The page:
Silicon Valley of Medicine
Rice scientists have recently pioneered “programmable nano-bio-chip sensors” capable of sophisticated measurements of the molecules of life present in such complex bio-fluid samples as blood, urine and saliva. Here, a large collection of high quality, ultra-small size sensor systems that exhibit outstanding performance characteristics and compare favorably to their modern, expensive, large in size, laboratory-confined counterparts have been developed. These devices can be reprogrammed, like software, so that new clinical applications can be created quickly and in a cost-effective manner. Rice University is based in Houston, an ideal site for these activities because it hosts the Texas Medical Center (TMC), the largest medical complex in the world, supporting 2 of the 3 largest cardiac efforts and is the location of MD Anderson Cancer Center, the largest cancer institute on the planet.
Award Winning Technology
Rice scientists pioneered the development of powerful, programmable sensors that have the potential to serve as universal clinical tools that can revolutionize the diagnostics industry. This new technology has been named “Best of What’s New” by Popular Science magazine and “Best Advance of the Year” by the Science Coalition. The miniature test ensembles detect various analytes associated with cardiac disease, cancer, diabetes, infectious diseases, drug of abuse and neural degenerative diseases with high accuracy and at low cost.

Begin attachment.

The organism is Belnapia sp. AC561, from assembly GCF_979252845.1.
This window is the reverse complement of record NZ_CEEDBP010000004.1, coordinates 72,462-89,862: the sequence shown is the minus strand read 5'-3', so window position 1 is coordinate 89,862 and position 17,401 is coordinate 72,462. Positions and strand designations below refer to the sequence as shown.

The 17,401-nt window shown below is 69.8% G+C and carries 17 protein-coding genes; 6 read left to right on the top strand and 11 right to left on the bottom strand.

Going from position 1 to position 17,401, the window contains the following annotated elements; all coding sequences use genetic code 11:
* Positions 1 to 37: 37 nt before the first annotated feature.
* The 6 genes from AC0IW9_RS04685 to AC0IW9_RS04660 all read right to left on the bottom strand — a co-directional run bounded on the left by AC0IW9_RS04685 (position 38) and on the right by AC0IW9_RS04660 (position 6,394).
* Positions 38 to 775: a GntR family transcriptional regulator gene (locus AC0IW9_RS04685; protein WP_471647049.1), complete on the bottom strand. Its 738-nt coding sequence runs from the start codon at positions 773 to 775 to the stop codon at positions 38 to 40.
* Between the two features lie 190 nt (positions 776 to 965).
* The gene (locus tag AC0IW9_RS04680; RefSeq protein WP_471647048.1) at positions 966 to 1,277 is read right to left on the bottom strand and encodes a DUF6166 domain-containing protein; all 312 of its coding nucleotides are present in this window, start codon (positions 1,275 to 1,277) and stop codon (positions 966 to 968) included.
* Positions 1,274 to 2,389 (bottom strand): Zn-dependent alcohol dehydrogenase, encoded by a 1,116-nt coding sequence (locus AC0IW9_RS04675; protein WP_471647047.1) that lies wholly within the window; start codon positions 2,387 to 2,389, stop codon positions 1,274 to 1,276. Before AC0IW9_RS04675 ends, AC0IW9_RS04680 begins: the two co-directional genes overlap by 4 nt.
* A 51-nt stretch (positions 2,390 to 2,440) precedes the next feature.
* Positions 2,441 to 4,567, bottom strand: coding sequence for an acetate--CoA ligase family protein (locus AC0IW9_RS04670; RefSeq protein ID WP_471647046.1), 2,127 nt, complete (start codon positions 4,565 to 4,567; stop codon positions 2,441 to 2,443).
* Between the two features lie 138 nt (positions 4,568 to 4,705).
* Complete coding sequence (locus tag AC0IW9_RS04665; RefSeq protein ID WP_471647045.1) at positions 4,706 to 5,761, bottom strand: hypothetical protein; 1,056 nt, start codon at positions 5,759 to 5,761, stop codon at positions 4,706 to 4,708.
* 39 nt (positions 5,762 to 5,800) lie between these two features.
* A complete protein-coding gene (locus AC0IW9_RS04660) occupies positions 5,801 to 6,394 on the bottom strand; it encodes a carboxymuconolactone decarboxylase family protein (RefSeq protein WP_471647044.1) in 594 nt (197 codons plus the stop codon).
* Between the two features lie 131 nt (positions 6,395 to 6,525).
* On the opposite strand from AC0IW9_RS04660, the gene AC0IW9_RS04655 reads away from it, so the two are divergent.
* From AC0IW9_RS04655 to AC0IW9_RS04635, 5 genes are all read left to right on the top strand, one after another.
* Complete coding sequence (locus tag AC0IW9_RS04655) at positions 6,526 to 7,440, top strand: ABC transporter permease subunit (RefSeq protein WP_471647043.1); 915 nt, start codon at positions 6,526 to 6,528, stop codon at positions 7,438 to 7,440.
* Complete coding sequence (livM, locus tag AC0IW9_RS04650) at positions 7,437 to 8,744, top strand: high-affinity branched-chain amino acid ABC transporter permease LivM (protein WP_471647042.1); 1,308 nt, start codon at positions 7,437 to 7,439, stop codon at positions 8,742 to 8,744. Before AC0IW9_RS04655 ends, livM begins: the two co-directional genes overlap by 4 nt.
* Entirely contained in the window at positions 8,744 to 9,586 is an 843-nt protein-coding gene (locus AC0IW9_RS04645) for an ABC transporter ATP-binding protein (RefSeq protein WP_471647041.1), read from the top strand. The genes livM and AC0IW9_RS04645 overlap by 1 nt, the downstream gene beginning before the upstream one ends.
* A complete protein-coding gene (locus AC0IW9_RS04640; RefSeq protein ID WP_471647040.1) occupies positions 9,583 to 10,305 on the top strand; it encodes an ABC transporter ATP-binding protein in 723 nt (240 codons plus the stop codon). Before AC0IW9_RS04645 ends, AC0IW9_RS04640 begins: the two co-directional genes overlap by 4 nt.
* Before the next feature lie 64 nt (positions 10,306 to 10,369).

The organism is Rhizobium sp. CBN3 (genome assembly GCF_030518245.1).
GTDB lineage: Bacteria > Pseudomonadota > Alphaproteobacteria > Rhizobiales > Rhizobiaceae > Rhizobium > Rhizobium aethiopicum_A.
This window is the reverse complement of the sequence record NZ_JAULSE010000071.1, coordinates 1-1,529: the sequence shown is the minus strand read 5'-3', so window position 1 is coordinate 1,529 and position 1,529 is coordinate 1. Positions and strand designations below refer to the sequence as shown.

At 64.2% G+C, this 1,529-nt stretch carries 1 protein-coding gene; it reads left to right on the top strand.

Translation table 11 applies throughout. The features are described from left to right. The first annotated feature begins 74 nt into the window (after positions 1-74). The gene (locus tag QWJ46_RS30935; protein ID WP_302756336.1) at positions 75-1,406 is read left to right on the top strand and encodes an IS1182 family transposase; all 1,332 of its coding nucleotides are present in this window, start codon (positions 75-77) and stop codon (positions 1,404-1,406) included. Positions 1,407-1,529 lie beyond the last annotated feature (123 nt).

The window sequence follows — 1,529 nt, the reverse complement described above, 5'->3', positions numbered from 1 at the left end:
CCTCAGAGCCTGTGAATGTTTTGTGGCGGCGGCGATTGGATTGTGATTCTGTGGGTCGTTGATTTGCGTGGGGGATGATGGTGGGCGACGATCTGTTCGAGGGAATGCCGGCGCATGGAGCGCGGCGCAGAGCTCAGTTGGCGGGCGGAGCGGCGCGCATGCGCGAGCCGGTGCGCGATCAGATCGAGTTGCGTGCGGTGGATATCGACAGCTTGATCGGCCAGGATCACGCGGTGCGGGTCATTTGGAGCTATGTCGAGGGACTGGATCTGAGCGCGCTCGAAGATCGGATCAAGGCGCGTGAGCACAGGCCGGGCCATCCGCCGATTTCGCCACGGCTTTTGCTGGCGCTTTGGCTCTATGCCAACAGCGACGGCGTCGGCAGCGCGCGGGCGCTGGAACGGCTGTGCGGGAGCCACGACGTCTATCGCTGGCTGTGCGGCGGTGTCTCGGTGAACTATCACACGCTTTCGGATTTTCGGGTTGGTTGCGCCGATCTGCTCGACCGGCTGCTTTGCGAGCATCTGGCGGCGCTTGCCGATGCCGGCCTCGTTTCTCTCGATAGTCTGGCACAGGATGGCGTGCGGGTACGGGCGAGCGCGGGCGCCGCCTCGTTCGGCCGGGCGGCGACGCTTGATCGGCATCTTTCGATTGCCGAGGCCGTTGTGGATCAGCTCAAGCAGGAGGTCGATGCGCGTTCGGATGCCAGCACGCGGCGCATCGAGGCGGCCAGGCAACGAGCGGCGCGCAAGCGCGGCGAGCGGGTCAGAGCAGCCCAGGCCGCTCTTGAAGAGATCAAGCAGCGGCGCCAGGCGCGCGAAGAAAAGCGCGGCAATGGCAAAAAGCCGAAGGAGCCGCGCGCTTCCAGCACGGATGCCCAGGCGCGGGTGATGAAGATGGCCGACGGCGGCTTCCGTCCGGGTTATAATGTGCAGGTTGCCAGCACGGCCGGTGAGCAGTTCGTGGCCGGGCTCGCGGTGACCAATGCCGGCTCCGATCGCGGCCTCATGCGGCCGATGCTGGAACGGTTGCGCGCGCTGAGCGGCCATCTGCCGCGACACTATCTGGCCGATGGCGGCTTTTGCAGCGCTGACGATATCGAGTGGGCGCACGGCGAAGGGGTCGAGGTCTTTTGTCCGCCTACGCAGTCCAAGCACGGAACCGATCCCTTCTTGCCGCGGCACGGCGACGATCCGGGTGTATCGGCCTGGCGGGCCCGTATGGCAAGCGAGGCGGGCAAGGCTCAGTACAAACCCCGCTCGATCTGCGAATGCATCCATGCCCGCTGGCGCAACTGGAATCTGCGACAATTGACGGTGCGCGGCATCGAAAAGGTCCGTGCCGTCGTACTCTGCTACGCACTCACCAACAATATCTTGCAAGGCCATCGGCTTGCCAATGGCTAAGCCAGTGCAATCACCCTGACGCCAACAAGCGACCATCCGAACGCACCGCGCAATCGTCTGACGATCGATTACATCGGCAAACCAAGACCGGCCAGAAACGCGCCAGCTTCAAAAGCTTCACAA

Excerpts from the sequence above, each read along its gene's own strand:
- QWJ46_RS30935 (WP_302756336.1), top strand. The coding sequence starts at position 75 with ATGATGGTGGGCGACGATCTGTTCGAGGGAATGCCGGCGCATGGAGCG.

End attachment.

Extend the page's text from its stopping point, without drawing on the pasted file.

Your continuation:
This marriage of in-vitro diagnostics and electronics that is embodied in the Rice-programmable bio-nano-chip initiative will lead to major decreases in healthcare costs and major increases in quality of care. This modular approach uses a common high performance analyzer platform for all major types of diagnostics for the likes of acute myocardial infarction, congestive heart failure, cardiac risk assessment, diabetes and chemical additions. The devices will serve as universal data-gathering hubs and have glucometer-like sampling interfaces that can be upgraded for new tests, just like updating the software on a computer or cell phone. The new technology pioneered at Rice in now moving into 6 major clinical trials and has led to the recent formation of the “Texas Cancer Diagnostics Pipeline”.